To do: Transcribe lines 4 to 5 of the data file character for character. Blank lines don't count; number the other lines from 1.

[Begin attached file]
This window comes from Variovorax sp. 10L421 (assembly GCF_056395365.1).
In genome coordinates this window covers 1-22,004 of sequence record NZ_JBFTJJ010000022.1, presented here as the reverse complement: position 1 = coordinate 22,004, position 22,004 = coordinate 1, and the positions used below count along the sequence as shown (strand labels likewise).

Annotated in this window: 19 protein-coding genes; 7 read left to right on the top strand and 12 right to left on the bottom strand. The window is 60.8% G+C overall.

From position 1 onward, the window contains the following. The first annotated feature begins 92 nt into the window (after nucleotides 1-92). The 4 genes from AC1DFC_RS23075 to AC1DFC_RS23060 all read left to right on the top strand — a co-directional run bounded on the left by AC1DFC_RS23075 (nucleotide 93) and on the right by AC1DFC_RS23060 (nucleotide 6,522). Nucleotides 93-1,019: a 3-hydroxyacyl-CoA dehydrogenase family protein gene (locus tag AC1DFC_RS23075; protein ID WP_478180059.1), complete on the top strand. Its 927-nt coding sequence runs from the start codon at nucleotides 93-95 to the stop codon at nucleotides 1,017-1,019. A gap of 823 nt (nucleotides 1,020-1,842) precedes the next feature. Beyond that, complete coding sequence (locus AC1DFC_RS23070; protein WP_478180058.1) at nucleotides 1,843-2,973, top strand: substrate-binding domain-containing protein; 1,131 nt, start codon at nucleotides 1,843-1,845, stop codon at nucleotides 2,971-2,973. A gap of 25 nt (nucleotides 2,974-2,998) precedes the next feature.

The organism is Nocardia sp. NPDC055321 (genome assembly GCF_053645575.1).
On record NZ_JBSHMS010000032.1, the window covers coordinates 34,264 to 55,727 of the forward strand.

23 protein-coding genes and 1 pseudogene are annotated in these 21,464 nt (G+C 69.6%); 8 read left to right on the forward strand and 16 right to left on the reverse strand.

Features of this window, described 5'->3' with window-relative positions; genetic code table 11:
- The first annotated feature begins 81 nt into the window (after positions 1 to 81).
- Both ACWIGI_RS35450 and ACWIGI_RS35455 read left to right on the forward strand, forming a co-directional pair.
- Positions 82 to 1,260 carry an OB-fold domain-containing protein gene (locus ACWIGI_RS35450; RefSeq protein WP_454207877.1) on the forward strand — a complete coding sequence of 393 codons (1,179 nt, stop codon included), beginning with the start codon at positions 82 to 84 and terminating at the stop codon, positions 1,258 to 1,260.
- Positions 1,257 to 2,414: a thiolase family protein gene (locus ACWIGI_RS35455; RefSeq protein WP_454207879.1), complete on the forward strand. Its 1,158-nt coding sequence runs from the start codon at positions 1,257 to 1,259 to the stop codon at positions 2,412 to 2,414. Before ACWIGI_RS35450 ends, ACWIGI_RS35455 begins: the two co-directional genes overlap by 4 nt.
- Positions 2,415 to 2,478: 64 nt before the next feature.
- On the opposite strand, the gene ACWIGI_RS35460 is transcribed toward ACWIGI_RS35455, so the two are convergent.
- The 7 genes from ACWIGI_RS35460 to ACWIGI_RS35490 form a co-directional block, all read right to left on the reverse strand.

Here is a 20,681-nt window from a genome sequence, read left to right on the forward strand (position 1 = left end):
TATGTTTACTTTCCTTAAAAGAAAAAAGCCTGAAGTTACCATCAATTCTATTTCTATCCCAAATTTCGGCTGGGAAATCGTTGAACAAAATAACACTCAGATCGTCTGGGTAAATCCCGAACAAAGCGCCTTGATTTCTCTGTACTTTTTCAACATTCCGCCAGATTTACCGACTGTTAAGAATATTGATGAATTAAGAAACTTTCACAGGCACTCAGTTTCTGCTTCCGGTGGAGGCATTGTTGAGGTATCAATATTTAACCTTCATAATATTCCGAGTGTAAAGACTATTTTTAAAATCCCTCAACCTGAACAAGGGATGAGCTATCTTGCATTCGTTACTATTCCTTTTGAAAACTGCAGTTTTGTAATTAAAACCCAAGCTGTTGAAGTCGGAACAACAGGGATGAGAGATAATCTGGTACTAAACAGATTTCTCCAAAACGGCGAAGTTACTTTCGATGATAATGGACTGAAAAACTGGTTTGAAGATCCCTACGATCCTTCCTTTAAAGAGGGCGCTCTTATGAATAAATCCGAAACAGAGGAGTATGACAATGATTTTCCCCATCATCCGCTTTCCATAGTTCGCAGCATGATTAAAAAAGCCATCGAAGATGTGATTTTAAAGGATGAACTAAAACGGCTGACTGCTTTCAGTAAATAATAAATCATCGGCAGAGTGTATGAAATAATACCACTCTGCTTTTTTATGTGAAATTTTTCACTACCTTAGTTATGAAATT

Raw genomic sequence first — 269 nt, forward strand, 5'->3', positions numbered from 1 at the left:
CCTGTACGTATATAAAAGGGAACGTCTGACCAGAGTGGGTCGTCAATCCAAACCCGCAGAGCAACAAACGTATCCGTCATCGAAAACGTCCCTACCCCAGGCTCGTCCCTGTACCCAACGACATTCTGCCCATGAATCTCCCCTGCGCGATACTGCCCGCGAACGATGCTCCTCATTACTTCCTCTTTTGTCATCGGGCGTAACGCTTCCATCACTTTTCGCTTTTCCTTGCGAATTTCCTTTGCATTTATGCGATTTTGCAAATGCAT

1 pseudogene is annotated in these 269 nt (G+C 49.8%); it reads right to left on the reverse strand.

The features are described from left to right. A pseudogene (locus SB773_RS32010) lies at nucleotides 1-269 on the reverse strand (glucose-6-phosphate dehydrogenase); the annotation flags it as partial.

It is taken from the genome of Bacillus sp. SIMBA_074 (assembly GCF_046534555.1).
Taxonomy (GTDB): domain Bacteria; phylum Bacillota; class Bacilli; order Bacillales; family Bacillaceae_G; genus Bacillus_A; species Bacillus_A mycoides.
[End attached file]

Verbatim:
From position 1 onward, the window contains the following. The first annotated feature begins 92 nt into the window (after nucleotides 1-92). The 4 genes from AC1DFC_RS23075 to AC1DFC_RS23060 all read left to right on the top strand — a co-directional run bounded on the left by AC1DFC_RS23075 (nucleotide 93) and on the right by AC1DFC_RS23060 (nucleotide 6,522). Nucleotides 93-1,019: a 3-hydroxyacyl-CoA dehydrogenase family protein gene (locus tag AC1DFC_RS23075; protein ID WP_478180059.1), complete on the top strand. Its 927-nt coding sequence runs from the start codon at nucleotides 93-95 to the stop codon at nucleotides 1,017-1,019. A gap of 823 nt (nucleotides 1,020-1,842) precedes the next feature. Beyond that, complete coding sequence (locus AC1DFC_RS23070; protein WP_478180058.1) at nucleotides 1,843-2,973, top strand: substrate-binding domain-containing protein; 1,131 nt, start codon at nucleotides 1,843-1,845, stop codon at nucleotides 2,971-2,973. A gap of 25 nt (nucleotides 2,974-2,998) precedes the next feature.

The organism is Nocardia sp. NPDC055321 (genome assembly GCF_053645575.1).